Awhile back, reading Jane Mayer’s excellent non-fiction book of the U.S. reaction to 9/11, The Dark Side, it inspired a need to wax on two of my favorite films by an Italian-born American film director, producer and writer. Darkness easily seductive in a number of ways.
The two films in question lay on either side of a calamitous chasm for one of the revered filmmakers of the 40s, Frank Capra.
Ironically, they were released within two years of each other. At first glance, they are quite disparate. Still, each share a couple similar traits, beyond their great direction, cast and notable screenplay. It’s my belief central shadowy elements drive, as well as haunt, both Arsenic and Old Lace and It’s a Wonderful Life.
The former released in the 1944 though Arsenic and Old Lace was initially filmed in 1941. Right before Capra went to work making movies for the WWII War Department. For family movie night on a final weekend in November a few years ago, my wife suggested this particular movie because she didn’t want to get into any Christmas movie, which our kids were clamoring for, before December arrived.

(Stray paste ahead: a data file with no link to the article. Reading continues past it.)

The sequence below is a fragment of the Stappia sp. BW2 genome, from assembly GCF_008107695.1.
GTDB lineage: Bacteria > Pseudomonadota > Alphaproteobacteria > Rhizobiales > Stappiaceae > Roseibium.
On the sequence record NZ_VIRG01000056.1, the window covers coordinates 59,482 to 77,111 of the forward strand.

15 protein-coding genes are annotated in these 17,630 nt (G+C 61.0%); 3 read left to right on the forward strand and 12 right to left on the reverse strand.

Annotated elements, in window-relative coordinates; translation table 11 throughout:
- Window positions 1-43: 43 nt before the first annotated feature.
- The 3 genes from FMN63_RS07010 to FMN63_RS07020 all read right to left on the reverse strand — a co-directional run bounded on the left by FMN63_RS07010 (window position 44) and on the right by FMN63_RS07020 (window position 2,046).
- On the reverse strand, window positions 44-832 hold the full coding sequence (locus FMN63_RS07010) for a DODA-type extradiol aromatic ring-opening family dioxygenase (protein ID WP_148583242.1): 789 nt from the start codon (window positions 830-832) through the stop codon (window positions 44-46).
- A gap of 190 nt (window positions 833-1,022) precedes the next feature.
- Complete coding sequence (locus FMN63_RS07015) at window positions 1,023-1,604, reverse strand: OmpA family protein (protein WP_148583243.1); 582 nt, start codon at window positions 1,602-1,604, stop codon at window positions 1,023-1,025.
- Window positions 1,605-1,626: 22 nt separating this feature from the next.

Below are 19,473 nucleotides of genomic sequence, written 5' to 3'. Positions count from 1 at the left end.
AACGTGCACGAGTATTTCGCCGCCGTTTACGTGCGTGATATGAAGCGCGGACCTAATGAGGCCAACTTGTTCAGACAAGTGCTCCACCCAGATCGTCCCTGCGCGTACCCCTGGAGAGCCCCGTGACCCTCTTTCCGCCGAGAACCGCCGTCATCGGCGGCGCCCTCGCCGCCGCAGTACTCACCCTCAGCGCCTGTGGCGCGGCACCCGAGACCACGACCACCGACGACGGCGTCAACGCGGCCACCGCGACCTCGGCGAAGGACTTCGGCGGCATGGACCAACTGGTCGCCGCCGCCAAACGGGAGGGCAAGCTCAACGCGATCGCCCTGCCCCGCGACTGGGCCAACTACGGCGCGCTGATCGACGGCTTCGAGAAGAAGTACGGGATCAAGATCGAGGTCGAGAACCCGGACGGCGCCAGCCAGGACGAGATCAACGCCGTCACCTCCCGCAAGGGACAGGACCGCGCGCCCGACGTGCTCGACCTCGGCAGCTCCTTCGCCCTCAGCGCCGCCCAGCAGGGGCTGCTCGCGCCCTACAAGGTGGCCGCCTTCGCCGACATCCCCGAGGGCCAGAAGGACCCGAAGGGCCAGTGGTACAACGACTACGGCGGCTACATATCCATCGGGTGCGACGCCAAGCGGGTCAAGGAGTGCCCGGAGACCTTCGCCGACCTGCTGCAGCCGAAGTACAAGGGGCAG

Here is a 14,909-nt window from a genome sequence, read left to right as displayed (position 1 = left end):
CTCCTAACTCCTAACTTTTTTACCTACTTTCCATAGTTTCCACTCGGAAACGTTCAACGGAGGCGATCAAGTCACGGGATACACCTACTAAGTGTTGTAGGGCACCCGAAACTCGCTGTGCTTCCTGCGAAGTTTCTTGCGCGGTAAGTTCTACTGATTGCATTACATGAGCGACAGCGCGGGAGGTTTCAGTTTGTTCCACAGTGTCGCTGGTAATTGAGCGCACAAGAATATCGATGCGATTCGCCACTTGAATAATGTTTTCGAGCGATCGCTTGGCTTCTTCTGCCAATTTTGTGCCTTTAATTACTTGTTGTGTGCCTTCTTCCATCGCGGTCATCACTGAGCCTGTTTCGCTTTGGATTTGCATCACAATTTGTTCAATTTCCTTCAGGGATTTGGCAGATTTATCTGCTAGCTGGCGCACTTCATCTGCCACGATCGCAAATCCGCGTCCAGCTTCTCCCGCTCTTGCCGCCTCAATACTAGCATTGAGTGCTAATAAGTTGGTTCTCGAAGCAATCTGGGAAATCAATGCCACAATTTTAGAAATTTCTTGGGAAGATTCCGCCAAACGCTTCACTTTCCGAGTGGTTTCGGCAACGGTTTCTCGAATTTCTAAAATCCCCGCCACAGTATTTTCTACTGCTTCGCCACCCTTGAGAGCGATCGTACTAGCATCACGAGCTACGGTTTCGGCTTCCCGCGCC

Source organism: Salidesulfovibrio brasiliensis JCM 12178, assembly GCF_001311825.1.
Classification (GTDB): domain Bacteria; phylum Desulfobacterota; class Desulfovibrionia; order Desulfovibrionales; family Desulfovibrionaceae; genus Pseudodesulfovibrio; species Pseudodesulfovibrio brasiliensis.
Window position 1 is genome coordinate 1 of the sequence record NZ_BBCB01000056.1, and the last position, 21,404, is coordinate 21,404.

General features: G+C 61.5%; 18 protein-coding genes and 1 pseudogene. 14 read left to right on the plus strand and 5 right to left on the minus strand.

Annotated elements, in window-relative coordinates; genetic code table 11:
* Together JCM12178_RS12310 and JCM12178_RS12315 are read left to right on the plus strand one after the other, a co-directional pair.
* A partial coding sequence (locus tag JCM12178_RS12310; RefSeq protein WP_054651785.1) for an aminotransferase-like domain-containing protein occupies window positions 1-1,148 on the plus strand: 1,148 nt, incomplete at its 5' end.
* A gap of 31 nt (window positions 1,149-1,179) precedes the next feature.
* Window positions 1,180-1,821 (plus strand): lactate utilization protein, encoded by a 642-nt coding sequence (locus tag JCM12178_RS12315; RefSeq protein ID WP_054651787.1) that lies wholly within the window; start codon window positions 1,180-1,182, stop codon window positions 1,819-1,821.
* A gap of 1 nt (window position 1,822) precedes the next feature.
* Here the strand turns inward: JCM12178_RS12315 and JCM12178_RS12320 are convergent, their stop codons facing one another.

My family’s reaction to this comedic darling caused the itch this piece intends to scratch.
Adapted from the Joseph Kesselring stage play, Arsenic and Old Lace is a black comedy that has well stood the test of time. The film adaptation starred a young Cary Grant performing some of the best double-takes in cinema history1, in my opinion. The nephew to a jolly pair of kindly old aunts who just so happen to have a lethal calling, and who’ve kept a shadowy secret from most. Especially their dearest relation.
As Mortimer Brewster, Cary’s character is forced one Halloween in Brooklyn to confront the rampant insanity of his relatives. Seemingly peaking on this one autumn night. All of them complicit, even renowned, in the way of murder. Here and abroad. It remains one creepy original story taken to a comedic and entertaining extreme. Coinciding on Mortimer’s wedding day also serves as a surprising counterpoint.
The offbeat plot so darkly sharp-witted, the character dialogue among the best there is as the lead’s description of his familial plight portends:
“Look I probably should have told you this before but you see… well… insanity runs in my family… It practically gallops.”
For such a funny film, Frank Capra framed a good amount of Arsenic and Old Lace in shadow, care of Sol Polito‘s stellar black & white camera work, which is used to imply the spectre of death close by.